With tearful goodbyes, they left the Quad-Cities, traveling  to guard suspected terrorists at Guantanamo Bay, Cuba. Now, seven years after the Davenport-based 339th Military Police Company of the Army Reserves was called to duty at the U.S. military base in Cuba, some of the detainees they watched over might make a reverse version of the trek and come to the Quad-City region.

While the reservists were asked their opinions of the potential move before Monday night’s announcement that the White House had decided to direct the Federal Bureau of Prisons to purchase the mostly empty Thomson Correctional Center, several of those who worked at Guantanamo Bay’s Camp X-Ray and Camp Delta said they support the move.

But some others have serious security concerns.

Jason Stahl, 34, of Rock Island, a former 339th member who now serves as a military police instructor with a unit out of Baton Rouge, La., said the transfer “could cause huge problems for everyone in the Midwest.”

“When I first heard about it, I thought, ‘Somebody’s gotta be losing their mind,’ ” he said. “We spent a great deal of money and went through a lot of problems to get those detainees in Cuba, in a

secure location.

“Now they want to bring them practically to the very center of the United States. It seems to me that would be a huge security problem.”

Something that amazed Stahl when the 339th went to Guantanamo Bay was the worldwide attention the unit — and their location — received.

It seemed everyone was reading or writing about Camp X-Ray, a collection of outdoor chain-link cell blocks where the suspects initially were held on the Caribbean island. The 339th stayed in a tent village close to the camp.

Then, when more permanent cells were built at Camp Delta, on another part of the island base, the 339th helped transfer the detainees to that location. The world watched again, Stahl said.

He is not worried about the detainees escaping from the Thomson prison, which was built by the state of Illinois to be a maximum-security site, or the security issues connected with guarding them.

“My big concern is drawing attention from the outside world,” he said.

The Thomson prison — 50 miles northeast of the Quad-Cities — is in fairly close proximity to the Rock Island Arsenal and the Exelon Quad-Cities Nuclear Generating Station at Cordova, Ill., which could become possible targets for terrorist attacks, he said.

Yet Stahl also sees the possible economic boon that would be created by bringing the suspected

terrorist population to the Thomson prison.

“And, to be honest, I wouldn’t mind walking through the prison and seeing some of their faces again,” he added.

When he left Cuba, Stahl forgot a lot about the suspects he guarded. But one still sticks out in his mind: a man who was missing his legs and could speak English. He served as the guards’ interpreter, Stahl said.

Several years ago, Stahl said he recognized the man in a photograph that was part of the national news coverage. He cannot remember the man’s name.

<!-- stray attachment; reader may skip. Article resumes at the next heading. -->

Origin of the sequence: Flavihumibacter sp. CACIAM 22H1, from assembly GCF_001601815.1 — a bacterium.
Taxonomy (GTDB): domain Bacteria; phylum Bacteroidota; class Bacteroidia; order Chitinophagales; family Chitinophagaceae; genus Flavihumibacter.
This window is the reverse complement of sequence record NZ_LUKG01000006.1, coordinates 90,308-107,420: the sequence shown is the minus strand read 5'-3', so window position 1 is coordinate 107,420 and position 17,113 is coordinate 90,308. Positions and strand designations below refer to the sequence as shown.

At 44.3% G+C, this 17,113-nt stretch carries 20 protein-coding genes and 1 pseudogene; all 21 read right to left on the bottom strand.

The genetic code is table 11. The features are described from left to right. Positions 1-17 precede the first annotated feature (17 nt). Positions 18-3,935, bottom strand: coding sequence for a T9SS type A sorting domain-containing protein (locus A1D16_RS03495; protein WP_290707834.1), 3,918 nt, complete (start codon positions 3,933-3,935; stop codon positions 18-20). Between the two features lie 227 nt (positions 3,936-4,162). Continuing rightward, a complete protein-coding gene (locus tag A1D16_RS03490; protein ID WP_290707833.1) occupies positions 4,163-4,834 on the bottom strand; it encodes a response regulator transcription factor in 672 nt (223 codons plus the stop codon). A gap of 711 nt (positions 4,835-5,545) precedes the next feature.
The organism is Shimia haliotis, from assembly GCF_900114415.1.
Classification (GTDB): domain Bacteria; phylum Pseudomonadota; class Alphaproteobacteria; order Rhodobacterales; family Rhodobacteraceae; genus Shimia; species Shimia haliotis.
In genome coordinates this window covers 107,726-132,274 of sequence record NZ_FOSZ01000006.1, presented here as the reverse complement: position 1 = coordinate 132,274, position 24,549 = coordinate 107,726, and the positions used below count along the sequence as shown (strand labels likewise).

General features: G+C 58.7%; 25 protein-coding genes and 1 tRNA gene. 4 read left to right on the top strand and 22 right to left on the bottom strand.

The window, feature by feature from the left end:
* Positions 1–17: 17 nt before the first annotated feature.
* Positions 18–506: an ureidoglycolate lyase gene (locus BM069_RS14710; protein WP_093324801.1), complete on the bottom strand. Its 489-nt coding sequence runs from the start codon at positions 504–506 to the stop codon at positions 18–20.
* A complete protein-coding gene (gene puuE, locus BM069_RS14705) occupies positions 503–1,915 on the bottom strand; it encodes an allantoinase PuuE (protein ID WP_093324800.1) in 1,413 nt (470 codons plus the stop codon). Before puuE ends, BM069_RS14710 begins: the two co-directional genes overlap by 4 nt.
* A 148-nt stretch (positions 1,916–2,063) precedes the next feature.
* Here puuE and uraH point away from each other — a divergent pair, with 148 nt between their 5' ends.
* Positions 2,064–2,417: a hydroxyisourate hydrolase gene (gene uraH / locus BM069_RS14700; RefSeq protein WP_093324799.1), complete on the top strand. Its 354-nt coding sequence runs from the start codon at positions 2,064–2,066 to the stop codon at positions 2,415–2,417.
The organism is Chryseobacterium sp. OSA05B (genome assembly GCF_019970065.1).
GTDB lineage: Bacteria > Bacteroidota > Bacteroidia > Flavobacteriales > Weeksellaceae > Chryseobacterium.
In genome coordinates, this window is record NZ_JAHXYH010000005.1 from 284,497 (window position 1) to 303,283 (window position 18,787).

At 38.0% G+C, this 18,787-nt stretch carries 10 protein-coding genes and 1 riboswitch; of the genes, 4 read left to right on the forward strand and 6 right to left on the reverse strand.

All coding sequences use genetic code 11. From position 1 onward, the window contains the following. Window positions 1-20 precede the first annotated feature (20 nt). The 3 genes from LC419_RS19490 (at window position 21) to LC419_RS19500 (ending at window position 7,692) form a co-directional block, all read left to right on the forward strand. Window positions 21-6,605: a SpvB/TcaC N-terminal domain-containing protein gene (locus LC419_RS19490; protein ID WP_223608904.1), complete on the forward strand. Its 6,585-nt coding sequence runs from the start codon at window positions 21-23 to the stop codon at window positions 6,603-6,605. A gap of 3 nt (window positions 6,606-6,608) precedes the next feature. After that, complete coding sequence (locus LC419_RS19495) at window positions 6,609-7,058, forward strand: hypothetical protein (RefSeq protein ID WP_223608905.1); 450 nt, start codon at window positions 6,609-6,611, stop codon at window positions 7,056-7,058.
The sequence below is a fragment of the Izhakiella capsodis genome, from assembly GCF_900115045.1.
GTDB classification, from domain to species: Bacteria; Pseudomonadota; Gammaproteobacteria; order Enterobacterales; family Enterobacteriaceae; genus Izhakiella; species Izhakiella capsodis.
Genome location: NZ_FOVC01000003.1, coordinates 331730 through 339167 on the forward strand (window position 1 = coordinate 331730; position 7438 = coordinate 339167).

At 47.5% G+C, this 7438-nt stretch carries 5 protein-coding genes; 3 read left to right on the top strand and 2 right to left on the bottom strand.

Now, he focuses mainly on his wife, Jessica, 4-year-old son Andy and his job driving forklifts at Sears Manufacturing in Davenport.

A lot has changed in 339th member Chris Sivright’s life, too. The Clinton, Iowa, native is married and a father now, and they live just a short drive from Thomson.

But Sivright, a Clinton County Sheriff’s deputy, is not concerned about safety if the detainees are moved to the nearby prison. He sees a lot more positives than negatives in the idea.

“The State of Illinois is having some money problems. With the economy the way it is, I think it would be good for Thomson,” said Sivright, who is still a member of the 339th but expects to retire from military service in another year.

“I don’t know what it’s like at Gitmo now, but from when we were there, I think the prison is in much better shape,” he said. “They’re going to stay inside, for the most part.”

Sivright said they always had two guards per detainee, and when the detainees were moved, they were “belly-chained, leg-shackled and handcuffed.” He thinks security would be just as tight, if not stronger, at the prison.

“We weren’t really scared of any of them,” he said.

Although Sivright thinks Gitmo is a “great place for them,” with an ocean surrounding the island and the tight security the base provides, he thinks Thomson prison also could be a secure place for the detainees.

“And I think it would be great for Thomson.”

Misty Mills of Davenport, a former 339th member, was a single mother who left two young children behind with relatives when she was called to duty in Cuba. When she returned — and put in another tour of duty in Kentucky — Mills said she had to work through a lot of emotions about her experience, “forgive and let go of a lot to move on with life.”

Yet she still would prefer the detainees “didn’t follow us almost home.”

“But I have no strong feelings,” she said. “I mean, it would build the economy for that area.”

Not far upriver in Dubuque, Iowa, 34-year-old Larry Nilmeier — who also remains in the 339th — said he is not sure what to think. He has not paid a lot of attention to news reports on the issue.

“It was so long ago. I’ve almost forgot about a lot of stuff,” he said. “I don’t think it would be a problem. I know a lot of people have opinions about it.”

These days, the Asbury, Iowa, police officer is getting ready to become part of a canine unit, and he sometimes visits schools to talk about his 339th duty in Iraq as well as Cuba. Students seem to ask a lot of questions about Camp X-Ray, he said.

“When I look back at that, I can say, ‘I was part of that,’ ” Nilmeier said.

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